5. ^ "14 May 1926, Page 14 - The Brooklyn Daily Eagle at Newspapers.com". Newspapers.com. Retrieved 2018-05-11.
  6. ^ "1 May 1927, Page 47 - The Brooklyn Daily Eagle at Newspapers.com". Newspapers.com. Retrieved 2018-05-11.
  7. ^ "Yeshiva College Building Dedication - Newspapers.com". Newspapers.com. Retrieved 2018-05-11. The first to be established in New York City was "El Hayyim" at 85 Henry street. The second was Rabbi Elnathan's, originally at 156 Henry street and later at 301 East Broadway. The latter is now consolidated with the college. Orthodox Jews are to have their own cultivation broadspread from a center that is at once dignified and impressive.
    The buildings when completed will, in addition to the collegians, accommodate 2,500 high school pupil. There will be an athletic field. The faculty will offer temptations to draw Jewish scholars from around the world. Already the library is a rich storehouse of books and manuscripts that could not be replaced if destroyed. It was worth while for Mayor Walker to acclaim what is planned. It was worth while for Rabbi Simon Shkop to come from Grodno, Lithuania, to be present. It was worth while for President Frederick B. Robinson of the City College to deliver an address at the dedication.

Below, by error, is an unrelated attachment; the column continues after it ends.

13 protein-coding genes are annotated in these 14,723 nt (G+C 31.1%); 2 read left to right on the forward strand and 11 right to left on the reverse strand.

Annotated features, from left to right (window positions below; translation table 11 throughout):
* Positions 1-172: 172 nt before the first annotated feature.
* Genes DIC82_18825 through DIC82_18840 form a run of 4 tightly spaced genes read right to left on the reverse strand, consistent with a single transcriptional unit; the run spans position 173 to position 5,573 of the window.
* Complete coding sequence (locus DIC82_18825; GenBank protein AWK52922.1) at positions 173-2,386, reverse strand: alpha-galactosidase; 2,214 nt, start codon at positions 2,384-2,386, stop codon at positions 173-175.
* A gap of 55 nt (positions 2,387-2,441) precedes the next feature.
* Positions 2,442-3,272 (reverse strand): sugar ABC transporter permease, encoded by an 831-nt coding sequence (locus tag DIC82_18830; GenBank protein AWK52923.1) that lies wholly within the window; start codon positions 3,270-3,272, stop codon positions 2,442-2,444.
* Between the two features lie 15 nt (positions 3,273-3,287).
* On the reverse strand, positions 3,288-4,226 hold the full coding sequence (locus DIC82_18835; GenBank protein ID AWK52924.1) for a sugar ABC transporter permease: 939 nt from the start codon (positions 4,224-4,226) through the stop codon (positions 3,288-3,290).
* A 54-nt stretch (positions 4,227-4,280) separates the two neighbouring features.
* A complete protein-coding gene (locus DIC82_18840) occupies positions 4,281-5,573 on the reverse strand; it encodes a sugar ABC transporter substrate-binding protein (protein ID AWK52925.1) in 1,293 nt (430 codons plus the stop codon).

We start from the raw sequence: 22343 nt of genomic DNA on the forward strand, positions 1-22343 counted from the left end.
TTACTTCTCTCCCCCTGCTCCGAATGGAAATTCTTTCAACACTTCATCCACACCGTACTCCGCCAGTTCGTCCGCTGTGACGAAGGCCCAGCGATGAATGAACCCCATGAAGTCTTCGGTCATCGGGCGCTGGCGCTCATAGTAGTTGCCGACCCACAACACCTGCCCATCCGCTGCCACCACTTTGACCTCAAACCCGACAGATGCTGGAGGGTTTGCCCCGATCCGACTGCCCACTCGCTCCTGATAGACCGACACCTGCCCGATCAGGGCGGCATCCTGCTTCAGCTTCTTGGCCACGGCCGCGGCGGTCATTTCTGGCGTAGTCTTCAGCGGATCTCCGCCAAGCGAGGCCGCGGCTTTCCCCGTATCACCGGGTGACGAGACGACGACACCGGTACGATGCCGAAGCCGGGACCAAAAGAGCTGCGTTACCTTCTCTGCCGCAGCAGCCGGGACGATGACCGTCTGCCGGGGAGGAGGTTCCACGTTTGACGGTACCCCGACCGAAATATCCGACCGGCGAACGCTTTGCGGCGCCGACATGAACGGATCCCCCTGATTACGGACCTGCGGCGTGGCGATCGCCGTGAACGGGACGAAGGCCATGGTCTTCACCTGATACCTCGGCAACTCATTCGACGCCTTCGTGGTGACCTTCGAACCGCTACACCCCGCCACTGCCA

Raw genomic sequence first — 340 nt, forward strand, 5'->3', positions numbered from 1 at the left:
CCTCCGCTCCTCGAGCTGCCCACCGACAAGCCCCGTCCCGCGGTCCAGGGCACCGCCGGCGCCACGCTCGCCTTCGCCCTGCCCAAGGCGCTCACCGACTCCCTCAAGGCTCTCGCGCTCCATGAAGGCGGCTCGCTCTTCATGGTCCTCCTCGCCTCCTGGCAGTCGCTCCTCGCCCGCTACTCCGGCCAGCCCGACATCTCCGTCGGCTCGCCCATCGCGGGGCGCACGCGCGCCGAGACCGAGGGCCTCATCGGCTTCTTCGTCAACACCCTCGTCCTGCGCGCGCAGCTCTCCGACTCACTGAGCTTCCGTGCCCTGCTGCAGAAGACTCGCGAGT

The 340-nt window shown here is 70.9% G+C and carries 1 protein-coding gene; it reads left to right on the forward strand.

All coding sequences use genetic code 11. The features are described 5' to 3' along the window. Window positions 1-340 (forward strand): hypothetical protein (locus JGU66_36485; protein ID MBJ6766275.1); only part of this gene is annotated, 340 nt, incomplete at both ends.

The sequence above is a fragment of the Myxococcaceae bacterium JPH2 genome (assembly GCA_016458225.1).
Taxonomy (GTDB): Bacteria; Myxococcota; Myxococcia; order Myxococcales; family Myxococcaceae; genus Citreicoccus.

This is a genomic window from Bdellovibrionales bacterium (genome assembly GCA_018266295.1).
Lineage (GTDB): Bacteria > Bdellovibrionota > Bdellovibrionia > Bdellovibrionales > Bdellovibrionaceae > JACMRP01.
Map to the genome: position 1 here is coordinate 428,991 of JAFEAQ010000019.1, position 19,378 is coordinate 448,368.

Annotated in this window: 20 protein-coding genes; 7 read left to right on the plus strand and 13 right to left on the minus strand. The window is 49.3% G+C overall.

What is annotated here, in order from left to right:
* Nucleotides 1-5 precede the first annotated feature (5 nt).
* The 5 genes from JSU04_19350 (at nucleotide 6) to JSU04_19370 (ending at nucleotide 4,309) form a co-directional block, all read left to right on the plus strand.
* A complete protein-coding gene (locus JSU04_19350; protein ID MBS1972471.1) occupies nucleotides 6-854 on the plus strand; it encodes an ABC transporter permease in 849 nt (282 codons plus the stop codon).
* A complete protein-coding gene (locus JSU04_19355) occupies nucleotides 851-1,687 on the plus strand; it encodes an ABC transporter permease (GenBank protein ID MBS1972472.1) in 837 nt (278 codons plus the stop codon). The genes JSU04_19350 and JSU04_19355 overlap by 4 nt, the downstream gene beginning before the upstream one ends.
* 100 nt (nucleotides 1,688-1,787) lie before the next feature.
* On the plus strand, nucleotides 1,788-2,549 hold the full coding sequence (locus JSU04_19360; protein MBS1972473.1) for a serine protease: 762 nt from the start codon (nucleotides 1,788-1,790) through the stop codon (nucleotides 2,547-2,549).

8. ^ "8 Dec 1928, Page 11 - The Brooklyn Daily Eagle at Newspapers.com". Newspapers.com. Retrieved 2018-05-11.
  9. ^ "Tendler, Moshe", Jewish Virtual Library. "He was rosh yeshivah at Rabbi Isaac Elchanan Theological Seminary and University Professor of Medical Ethics at Yeshiva University."
  10. ^ "Chag Hasemikha". Retrieved 23 March 2017.

External links[edit]